Presentation on theme: "Chapter 13 Patterns of Inheritance. Look around you. Variation can be seen everywhere you look. Your classmates have different color eyes, hair, and skin."— Presentation transcript:
Chapter 13 Patterns of Inheritance
Look around you. Variation can be seen everywhere you look. Your classmates have different color eyes, hair, and skin. They are different heights and have different bone structures. We are going to explore the differences and how the environment and genetics cause these.
Heredity and the Environment While you may have inherited your height and body build from your parents, the environment also affects these traits. Nutrition and exercise are two environmental factors that can affect height and body build.
Mendel Mendel is considered to be the father of genetics. He conducted carefully controlled experiments with pea plants and discovered the basic principles of heredity. Mendel was a friar at the Augustinian monastery in Brno, Czechoslovakia.
Mendel was experimenting with flowers in the monastery's gardens, trying to develop new color variations. It was these experiments that led to his experiments in hybridization. But Mendel was not alone in his field... ever since humans began domesticating plants and animals (at least 10,000 years ago), we wondered how traits were passed from parent to offspring. One belief was that traits were stored as 'particles' in the parts of each parent's body and 'blended' in the offspring. This theory left many questions untackled, however.
In the 18th and 19th centuries, scientists tried to unravel these questions, but their means returned inconclusive results. Unlike the others, Mendel studied only one trait at a time. Because of this, he was the first to be able to describe the relations between parents and children with mathematical symbols.
Useful Vocabulary Genetics – the study of inheritance. Character- heritable trait such as flower color or hair color. Trait – the variant for the character – purple flowers, red hair.
Mendels Experiments Mendel chose a common garden pea (Pisum) for his first experiments in hybridization. These plants exhibited what are now called "Mendelian Traits" - traits which occur in a very simple form. (These are traits that only have two forms- green peas or yellow peas; red flowers or white flowers).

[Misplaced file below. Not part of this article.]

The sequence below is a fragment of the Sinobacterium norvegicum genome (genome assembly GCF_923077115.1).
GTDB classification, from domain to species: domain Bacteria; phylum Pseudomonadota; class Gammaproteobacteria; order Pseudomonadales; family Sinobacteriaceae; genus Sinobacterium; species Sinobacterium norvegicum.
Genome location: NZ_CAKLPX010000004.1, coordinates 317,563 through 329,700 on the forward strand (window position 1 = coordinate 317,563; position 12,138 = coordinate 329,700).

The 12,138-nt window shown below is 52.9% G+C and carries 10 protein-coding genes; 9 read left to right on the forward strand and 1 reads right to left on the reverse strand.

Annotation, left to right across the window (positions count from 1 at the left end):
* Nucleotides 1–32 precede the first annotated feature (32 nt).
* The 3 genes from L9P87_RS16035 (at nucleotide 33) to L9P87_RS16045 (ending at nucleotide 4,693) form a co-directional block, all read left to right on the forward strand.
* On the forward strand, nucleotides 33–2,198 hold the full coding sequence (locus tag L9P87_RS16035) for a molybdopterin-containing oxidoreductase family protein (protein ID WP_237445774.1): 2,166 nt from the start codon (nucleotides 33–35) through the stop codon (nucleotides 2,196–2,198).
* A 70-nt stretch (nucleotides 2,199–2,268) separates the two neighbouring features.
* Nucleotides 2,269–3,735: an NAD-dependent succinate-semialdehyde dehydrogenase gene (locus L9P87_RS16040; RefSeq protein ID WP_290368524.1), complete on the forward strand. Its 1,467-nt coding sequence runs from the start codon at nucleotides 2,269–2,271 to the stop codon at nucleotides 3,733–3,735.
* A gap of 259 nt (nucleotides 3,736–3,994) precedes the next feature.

When Mendel started his experiments, he immediately noticed that when breeding two peas, a particular variation of a trait in one pea (for example, the greenness of a pea) would not appear in the next generation. However, in the following generation, when breeding the offspring together, this variation would appear again. He concluded that the traits were being "masked" in the second generation, to be exhibited again in the third.
When two plants breed, the variations of their traits are combined. The combination can only be explained by assuming that, for each trait, there is space for two pieces of "information" describing the variation. Say we have a pea which is "purebred" to green (that is, when it is bred with itself, it will create only green peas), and another which is "purebred" to yellow. If we breed a purebred green pea and a purebred yellow pea, and our result is all yellow peas, we can say that the "green" variation has been lost. However, since in the next generation, yellow peas appear again, we must instead say that the "green" variation was masked, not lost.
Vocabulary Traits that masked other traits, are described as dominant. Traits that are masked are said to be recessive. The standard way of labeling the variation information of a trait in a particular organism is using two letters. Capital letters represent information which is dominant. Lowercase letters represent the recessive. The letter being used describes a variation (usually the recessive) of the trait.
Generations P generation is the parent generation. F 1 is the first filial generation or the offspring of the P generation. F 2 is the second filial generation or the offspring of the F 1 generation.
Mendels Law of Segregation The Law of Segregation states that the members of each pair of alleles separate when gametes are formed. A gamete will receive one allele or the other. In other words, two alleles for a character are packaged into separate gametes (one from the maternal line and one from the paternal line.)
Mendels Law of Independent Assortment The Law of Independent assortment states that two or more pairs of alleles segregate independently of one another during gamete formation. Or- alleles for a characteristic divide up among gametes (during meiosis) independently of one another.